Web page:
Thursday, March 26, 2009

Summers misquoted -- by whom?

I've been puzzled why some people at TNA and elsewhere get so upset when I say that Summers has been misquoted.  I'm not saying Hopkins misquoted him. Probably they have both been misquoted and misrepresented by the media.

"Let's you and him fight" sells a lot of newspapers.

Saturday, March 21, 2009


Looks like I'll no longer be involved at TNA unless someone changes their mind.

Friday, March 20, 2009

For TNA people, my own opinion....

In haste....

By my reading, on the 'intrinsic' factor, Summers was in a very jumbled way trying to say that the evidence he'd seen suggested there might be an 'intrinsic' factor in women's INTEREST in some fields rather than other fields.  EG, kibbitzes (sp?) where in spite of all efforts, men gravitated toward the machine shop and women toward the kitchen.

The possible 'intrinsic' factor in women's  scoring on aptitude tests would be that both ends of the bell curve have more men: more dunces and more geniuses. This may be very relevant to women getting tenure at Harvard, but does NOT equate with the unfortunate meme 'girls can't do math.'

Personally, I'd attack the relevance of such tests, seeing if they are relevant to real accomplishment. Rather than some important factor causing both the test disparity and the tenure disparity, I'd look at whether the test disparity is causing the tenure disparity. And whether decreasing the importance of such tests, might increase the number of productive people of all genders.

Tuesday, March 3, 2009

Attn Octo: “More men can do X” does not mean “Women cannot do X”


Re abilities, I think you have the key to my issue in your phrase “at the upper end, there are more men”. Whether true or false, “More men can do X” does not mean “Women cannot do X” — as Summers’ point is frequently mis-represented.

Sunday, March 1, 2009

Reply to Octagalore

Octo, I don't find a link for adding my comments to the blog at
so I'll pull out some quotes from there and comment here.

Octagalore said: "as you can tell from the post, I am not attempting to refute Summers that his 50%/33% stat is persistent in testing. I am stating that his assumption that one can casually remove socialization n from being a probable key factor is completely undocumented [....]"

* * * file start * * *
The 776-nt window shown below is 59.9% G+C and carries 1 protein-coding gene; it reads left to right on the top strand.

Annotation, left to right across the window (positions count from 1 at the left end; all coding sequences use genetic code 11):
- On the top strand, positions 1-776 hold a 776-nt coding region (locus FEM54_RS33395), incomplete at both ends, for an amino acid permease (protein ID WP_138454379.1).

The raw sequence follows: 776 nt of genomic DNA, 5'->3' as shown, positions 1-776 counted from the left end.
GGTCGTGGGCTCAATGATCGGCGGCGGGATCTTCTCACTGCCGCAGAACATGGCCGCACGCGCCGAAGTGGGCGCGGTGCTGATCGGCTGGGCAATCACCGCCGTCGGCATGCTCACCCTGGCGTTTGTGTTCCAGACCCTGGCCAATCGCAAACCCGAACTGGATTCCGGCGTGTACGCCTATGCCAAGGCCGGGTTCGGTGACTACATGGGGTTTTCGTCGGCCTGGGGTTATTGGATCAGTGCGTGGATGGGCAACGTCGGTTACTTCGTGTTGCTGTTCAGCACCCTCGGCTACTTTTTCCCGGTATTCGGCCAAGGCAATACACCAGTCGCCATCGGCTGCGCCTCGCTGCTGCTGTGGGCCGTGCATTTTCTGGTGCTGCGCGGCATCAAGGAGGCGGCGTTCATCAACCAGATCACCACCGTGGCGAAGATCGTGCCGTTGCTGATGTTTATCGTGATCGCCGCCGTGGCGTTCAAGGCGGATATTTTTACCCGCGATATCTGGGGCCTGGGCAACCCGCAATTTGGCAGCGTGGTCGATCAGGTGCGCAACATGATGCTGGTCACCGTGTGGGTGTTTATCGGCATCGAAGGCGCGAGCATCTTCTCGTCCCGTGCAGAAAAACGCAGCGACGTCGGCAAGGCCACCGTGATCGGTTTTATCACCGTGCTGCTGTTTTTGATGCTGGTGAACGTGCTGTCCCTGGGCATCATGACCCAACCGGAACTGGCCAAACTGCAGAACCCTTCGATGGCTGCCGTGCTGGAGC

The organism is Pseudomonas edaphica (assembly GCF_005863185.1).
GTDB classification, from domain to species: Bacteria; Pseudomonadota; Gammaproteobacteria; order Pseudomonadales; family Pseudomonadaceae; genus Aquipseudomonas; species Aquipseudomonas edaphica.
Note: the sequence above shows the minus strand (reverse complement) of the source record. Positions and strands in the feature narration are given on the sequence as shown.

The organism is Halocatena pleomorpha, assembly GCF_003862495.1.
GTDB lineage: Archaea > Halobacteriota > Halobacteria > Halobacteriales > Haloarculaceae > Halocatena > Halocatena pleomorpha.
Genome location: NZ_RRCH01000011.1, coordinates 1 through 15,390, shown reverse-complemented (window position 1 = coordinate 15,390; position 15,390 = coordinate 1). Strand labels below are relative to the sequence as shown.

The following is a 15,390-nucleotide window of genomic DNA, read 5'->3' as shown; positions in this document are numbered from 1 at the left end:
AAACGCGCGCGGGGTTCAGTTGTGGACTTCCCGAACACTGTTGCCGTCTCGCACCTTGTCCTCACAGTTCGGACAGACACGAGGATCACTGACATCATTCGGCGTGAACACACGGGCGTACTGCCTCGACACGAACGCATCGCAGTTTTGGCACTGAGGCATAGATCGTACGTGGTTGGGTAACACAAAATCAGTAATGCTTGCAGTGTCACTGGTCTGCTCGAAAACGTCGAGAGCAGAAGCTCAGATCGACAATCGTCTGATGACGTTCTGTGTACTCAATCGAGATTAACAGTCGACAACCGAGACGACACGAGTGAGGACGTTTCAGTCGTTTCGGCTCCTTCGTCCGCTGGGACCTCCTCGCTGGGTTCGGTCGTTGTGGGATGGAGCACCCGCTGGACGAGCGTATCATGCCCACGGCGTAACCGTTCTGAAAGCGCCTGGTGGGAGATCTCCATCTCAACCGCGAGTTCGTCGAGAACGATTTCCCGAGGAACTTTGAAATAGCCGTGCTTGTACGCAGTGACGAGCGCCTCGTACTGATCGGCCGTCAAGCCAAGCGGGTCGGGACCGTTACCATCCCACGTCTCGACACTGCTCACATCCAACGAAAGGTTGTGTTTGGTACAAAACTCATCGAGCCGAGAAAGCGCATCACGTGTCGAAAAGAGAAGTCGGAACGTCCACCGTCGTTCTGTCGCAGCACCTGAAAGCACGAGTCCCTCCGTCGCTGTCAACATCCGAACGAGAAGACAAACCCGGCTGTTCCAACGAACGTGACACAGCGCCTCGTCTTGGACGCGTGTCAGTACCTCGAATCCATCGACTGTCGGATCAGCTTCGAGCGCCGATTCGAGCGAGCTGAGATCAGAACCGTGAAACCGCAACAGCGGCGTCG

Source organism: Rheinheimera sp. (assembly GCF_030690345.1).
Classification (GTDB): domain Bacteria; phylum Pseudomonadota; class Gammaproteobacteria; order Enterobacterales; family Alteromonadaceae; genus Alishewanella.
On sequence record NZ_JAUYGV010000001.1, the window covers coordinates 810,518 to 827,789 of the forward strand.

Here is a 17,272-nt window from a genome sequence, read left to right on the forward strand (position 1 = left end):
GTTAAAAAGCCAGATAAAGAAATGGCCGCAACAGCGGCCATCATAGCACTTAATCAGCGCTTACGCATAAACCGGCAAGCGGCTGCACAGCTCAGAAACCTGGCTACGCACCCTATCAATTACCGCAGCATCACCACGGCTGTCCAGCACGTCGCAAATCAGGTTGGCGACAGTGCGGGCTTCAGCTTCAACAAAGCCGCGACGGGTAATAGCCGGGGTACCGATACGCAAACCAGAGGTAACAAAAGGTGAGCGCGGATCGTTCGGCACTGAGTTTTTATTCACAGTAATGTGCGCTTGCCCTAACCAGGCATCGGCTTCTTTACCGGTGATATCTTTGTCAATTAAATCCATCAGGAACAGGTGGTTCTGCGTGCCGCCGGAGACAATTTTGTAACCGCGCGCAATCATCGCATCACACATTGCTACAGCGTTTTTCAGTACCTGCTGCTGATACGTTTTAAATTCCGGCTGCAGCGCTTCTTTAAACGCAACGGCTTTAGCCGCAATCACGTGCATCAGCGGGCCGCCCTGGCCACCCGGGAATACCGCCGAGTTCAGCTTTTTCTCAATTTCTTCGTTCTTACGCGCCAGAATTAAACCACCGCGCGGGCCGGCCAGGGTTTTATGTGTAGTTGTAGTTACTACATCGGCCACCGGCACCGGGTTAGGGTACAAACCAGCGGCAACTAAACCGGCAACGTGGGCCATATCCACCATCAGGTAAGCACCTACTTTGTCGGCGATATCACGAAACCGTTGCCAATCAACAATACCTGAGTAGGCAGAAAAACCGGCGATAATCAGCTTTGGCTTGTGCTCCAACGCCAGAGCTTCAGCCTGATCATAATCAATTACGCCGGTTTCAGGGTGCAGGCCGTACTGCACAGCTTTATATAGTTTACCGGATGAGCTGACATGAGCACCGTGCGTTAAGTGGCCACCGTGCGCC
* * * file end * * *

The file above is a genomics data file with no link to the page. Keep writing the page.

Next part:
I agree that the difference in testing could probably be traced back to socialization, and that socialization is much more important than would appear from his talk.

Where you leave out "at the top end" you almost totally misrepresent Summers' statements. Here is one place you got it almost* right -- "believes at the upper end, there are more men for reasons to do predominantly with motivation and aptitude. His "apology" creatively didn't refute that."

His "apology" says: "I did not say, and I do not believe, that girls are intellectually less able than boys, or that women lack the ability to succeed at the highest levels of science. As the careers of a great many distinguished women scientists make plain, the human potential to excel in science is not somehow the province of one gender or another. It is a capacity shared by girls and boys, by women and men [....]"

If there is "creatively" no contradiction between the "more men" statement and the "apology", then we should take the "apology" as the true statement on the popular level -- instead of inventing popular level statements that contradict the "apology."

But please do remember that even so, his stated purpose was to provoke refutation of the aptitude  theory!

*Almost right, because motivation is only one part of his first factor (lifestyle/high-powered job). Even with equal motivation, a woman who has children is hampered by need for childcare, difficulty in catching up after maternity leave, etc.

You say: "He’s being chastised for positing an uncorroborated theory as the second most important factor."

Summers said that aptitude/testing results as the second most important factor in disparity of tenure. You've admitted the difference in the testing results. I don't recall Summers stating any theory about the cause of the testing results (or of the difference in aptitude that the testing results presumably show).

Octogalore said...  The variance measurement is not the root cause but is the current testing result. It is not a theory, and I'm not disputing it, but it doesn't yield us any info as to its cause. The theory Summers is promulgating is that lower female innate aptitude is the second most critical reason behind the result. December 1, 2008 6:09 PM 

Summers guessed that lack of availability of high-end females, in line with the testing result, was the second most important reason behind the tenure disparity. I do not recall him offering a theory as to the cause of the testing result -- certainly not a theory including a first and second most critical reason for the testing result.

Your phrase  "lower female innate aptitude" does not occur in his "working lunch" talk. What actual quote are you basing that on?

Octagalore's blog version

Here is a hostile 'break down' of the famous "working lunch" talk.  This sheds some light on the variance issue but makes the whole sound more serious than it was, leaving out disclaimers and pleas for rebuttal.

The blog includes links to other relevant material:  [I]n the aftermath of the Summers remarks there was an interesting debate between Harvard psychology professors Elizabeth Spelke and Steven Pinker about the subject of "The Science of Gender and Science".
This is the transcript,
 and there is a streaming video (real video) of the lecture available here